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I want to implement a 3-pane vertical NSSplitView (very similar to Mail.app). I'm not really sure where to start. I'm pretty sure I need to implement a NSSplitViewDelegate, but I'm not sure which methods and / or their implementations.

The layout I want is the following:

+----------+------------------+------------------------------------+
|          |                  |                                    |
|          |                  |                                    |
|          |                  |                                    |
|          |                  |                                    |
|  Pane 1  |      Pane 2      |               Pane 3               |
|          |                  |                                    |
|          |                  |                                    |
|          |                  |                                    |
|          |                  |                                    |
|          |                  |                                    |
+----------+------------------+------------------------------------+

I want to implement the following constraints for each of the panes:

  • Pane 1: Minimum 140pt. Maximum: 400pt.
  • Pane 2: Minimum 250pt.
  • Pane 3: Minimum 400pt.

Any pointers would be much appreciated.

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Views can be hierarchical so you might consider making two levels of split-view: one at the top with "Pane 3" on the right and a 2nd split-view on the left (that contains "Pane 1" and "Pane 2"). I have not tried that but it seems like the simplest way to make this work. –  Kevin Grant Jul 31 '12 at 2:06
    
Great tutorial here: youtube.com/watch?v=k3XLInzZIs8 –  siekfried Sep 18 '13 at 10:03

3 Answers 3

To enforce a minimum size, check out the BESplitViewConstraintEnforcer utility class we created.

By the way: if you want to avoid nesting split views and instead add an additional pane in Interface Builder, drag the new view into the split view object, as shown in the screenshot below.

Screenshot

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Actually, HTH inspired me to try a third possibility in Interface Builder, and it turns out to work beautifully. In particular, moving one separator does not make any unintended changes elsewhere, which could easily happen if you'd nest the split views.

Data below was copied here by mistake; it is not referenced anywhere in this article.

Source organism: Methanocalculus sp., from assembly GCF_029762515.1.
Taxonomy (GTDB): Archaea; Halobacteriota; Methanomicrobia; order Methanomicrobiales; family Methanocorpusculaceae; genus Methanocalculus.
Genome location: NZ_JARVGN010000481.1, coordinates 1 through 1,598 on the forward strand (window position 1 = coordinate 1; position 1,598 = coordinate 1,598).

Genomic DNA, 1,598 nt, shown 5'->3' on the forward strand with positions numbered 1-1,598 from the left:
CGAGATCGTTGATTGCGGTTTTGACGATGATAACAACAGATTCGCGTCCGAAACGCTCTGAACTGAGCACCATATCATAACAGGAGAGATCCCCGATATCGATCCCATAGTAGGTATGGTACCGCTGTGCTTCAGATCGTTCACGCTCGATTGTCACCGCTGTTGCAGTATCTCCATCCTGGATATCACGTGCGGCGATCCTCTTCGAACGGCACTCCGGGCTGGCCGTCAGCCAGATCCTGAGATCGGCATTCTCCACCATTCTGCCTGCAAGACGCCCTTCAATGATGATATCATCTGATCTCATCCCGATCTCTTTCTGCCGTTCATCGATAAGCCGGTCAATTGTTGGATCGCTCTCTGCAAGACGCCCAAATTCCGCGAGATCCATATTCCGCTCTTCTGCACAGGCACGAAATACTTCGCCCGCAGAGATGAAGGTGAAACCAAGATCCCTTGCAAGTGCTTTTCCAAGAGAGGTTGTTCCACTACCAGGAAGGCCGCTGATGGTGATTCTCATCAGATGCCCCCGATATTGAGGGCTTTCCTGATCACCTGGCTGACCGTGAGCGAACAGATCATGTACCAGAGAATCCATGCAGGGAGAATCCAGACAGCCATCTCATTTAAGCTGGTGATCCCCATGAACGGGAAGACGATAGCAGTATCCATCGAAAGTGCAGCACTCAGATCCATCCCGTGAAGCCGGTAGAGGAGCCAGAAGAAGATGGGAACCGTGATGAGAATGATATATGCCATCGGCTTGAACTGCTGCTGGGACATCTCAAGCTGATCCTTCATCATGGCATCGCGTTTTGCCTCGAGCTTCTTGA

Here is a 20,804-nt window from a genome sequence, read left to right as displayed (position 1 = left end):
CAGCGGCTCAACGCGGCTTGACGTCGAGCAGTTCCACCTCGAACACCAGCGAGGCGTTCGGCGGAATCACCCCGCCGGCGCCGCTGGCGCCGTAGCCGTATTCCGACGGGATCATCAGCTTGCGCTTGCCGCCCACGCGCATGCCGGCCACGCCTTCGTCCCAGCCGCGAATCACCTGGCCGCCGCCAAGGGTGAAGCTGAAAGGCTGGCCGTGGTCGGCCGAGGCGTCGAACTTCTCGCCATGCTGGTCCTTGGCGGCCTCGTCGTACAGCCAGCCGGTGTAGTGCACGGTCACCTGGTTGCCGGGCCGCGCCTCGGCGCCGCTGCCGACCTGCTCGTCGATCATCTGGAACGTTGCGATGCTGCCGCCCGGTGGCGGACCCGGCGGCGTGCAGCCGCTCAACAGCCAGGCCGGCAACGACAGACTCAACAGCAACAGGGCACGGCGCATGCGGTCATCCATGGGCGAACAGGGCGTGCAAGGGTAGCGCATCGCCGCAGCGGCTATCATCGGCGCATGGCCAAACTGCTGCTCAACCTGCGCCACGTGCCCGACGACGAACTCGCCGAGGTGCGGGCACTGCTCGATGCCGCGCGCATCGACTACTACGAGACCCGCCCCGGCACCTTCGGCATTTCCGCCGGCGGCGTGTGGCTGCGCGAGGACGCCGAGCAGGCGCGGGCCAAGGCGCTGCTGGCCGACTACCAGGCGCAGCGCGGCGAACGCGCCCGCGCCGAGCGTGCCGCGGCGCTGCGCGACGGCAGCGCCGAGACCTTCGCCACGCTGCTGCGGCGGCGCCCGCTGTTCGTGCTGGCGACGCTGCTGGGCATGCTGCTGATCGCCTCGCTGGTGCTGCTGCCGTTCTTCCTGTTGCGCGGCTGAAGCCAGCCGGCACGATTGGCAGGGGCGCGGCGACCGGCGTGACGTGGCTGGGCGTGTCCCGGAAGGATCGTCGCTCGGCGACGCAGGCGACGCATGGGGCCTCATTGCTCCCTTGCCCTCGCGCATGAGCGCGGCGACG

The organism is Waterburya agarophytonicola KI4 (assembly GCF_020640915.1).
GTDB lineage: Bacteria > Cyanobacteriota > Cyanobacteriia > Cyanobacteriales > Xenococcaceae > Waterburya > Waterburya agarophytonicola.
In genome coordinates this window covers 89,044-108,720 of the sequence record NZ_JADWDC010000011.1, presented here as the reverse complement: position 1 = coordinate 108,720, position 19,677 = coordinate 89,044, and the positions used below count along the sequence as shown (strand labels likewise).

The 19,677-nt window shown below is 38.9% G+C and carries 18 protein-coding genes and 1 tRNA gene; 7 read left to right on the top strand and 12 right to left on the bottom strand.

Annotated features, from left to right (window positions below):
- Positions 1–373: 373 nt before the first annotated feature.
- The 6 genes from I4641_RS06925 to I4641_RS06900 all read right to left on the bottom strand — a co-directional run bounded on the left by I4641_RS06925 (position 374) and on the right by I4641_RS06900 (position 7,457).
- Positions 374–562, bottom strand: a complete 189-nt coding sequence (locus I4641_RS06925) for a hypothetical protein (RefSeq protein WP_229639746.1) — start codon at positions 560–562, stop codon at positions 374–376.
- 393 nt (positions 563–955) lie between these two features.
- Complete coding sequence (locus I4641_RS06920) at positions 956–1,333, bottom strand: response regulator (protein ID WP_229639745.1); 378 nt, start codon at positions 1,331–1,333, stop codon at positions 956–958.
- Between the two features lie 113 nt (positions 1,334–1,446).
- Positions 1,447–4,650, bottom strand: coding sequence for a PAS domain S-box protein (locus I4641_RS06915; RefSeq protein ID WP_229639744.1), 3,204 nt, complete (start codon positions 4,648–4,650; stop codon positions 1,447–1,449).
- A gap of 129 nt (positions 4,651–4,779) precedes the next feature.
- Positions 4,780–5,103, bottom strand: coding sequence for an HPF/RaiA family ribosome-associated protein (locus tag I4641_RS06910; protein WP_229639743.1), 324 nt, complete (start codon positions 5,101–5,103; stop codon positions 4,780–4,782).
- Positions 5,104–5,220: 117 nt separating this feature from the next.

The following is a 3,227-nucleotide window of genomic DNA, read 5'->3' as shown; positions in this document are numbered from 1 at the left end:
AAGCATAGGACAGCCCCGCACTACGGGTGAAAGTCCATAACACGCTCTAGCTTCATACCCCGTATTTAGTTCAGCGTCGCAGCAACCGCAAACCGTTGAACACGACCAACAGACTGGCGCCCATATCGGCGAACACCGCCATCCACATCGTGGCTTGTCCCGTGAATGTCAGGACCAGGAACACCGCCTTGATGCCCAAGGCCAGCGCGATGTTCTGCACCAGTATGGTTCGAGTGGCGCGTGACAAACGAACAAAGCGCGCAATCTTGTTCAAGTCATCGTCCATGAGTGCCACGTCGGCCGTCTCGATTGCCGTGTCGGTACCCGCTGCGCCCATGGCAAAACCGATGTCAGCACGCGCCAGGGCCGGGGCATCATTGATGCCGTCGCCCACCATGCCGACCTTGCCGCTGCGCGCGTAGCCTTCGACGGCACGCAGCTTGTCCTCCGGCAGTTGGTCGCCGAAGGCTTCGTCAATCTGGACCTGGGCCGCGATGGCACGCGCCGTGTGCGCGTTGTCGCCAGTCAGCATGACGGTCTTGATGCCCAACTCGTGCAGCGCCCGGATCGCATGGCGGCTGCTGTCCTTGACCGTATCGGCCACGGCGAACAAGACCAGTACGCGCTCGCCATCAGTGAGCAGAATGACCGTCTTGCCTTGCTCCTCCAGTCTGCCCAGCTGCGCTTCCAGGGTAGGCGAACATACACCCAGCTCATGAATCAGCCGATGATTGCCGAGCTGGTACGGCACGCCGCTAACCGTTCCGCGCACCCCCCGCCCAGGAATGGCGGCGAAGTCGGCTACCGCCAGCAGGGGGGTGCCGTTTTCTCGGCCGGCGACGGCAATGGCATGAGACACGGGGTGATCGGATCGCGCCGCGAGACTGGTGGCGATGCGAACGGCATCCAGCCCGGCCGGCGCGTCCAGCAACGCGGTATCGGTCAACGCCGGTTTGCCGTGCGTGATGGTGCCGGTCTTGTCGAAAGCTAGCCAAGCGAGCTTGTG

• Add an NSSplitView to you window,
  • Add an NSView (a custom view, in IB) as a child of the Split View. You end up with a split view that has three, not two, subviews.

What it looks like in the IB Objects List

The same works if you'd add another NSSplitView as a child, although you'd have to be careful how the nested split views affect each other. The image above shows how it'd look in interface builder, the second shows the result in the Simulator.

The result

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I guess that you did solve this. Anyway, there are two ways. The first is like the answer above, drag a splitview where you want it, and drag a second splitview inside one of the containers ( subview of the splitview ). The view hierarchie is like

Window 
Window containerview
        Splitview
            Containerview_left | containerview_right
                                    Splitview
                                        Containerview_left | containerview_right

If you by code, then you create a splitview, add it as an subview of the window,view. Then you create splitview subviews by adding them using [splitview addsubview] if you add three subviews, you have two deviders. The hierarchie is different.

Window  Window containerview
         Splitview
             Containerview_ind(0)| Containerview_ind(1) | Containerview_ind(2)

This means, if you want to find a subview, you have to know how you did created it.

HTH

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